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Ok, an obligatory note: opinions expressed here are mine and not those of my employer.


Feb
18
comment Context of localised (dynamic) symbols
To correct my statement a bit: fully-qualified names are only converted to fully-qualified strings if the context of the symbol is not on the $ContextPath - otherwise they are still converted as short names (strings). Conversely, if you have a symbol and pass it to the code which converts it to a string in an environment where the symbol's context is not on the $ContextPath, the result would be a fully-qualified string name even if initially you referred to the symbol by its short name (the fact that I exploited in my answer in the linked question).
Feb
18
comment Context of localised (dynamic) symbols
Somewhat related to my last comments.
Feb
18
comment Context of localised (dynamic) symbols
Why the design here is as it is, I can't answer, but I've found this behavior useful on many occasions.
Feb
18
comment Context of localised (dynamic) symbols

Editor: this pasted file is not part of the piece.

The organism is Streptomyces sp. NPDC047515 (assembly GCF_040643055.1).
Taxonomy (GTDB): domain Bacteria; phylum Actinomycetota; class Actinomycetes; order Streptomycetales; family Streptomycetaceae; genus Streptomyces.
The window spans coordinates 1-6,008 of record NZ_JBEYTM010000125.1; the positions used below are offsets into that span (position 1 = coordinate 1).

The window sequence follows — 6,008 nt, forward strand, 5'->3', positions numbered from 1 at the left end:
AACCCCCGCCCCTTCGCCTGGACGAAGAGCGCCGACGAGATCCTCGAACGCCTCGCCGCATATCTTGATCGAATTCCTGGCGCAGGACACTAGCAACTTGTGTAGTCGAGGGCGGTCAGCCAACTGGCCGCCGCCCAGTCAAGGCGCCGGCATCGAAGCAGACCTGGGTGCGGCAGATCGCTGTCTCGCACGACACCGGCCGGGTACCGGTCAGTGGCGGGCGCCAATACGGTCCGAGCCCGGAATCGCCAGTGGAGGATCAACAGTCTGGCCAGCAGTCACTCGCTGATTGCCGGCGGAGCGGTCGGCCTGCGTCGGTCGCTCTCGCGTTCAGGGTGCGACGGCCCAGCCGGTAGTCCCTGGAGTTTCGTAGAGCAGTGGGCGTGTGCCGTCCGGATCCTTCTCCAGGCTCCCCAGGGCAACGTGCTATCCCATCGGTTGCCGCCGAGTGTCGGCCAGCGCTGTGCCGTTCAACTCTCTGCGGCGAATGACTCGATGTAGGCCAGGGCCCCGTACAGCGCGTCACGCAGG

I haven't tested this now (although I did before IIRC), but my guess would be that the distinction is not whether the symbol is in Global` or not, but whether the symbol is referenced by its short name or not. And it probably has to do with conversion to boxes. When short names are used, they are converted to short string names when box conversion happend. My guess is that FE code assumes then that those are to be dynamic FE variables, and converts them accordingly. But when fully qualified symbols are converted, they result in long string names, and FE treats them as kernel variables.
Feb
18
comment Context of localised (dynamic) symbols
In a sense, once symbol-generation + symbol renaming is chosen as a mechanism to implement lexical scoping, there aren't many natural choices left for the rest of it. I'd say, the current behavior is rather natural from this point of view.
Feb
18
comment Context of localised (dynamic) symbols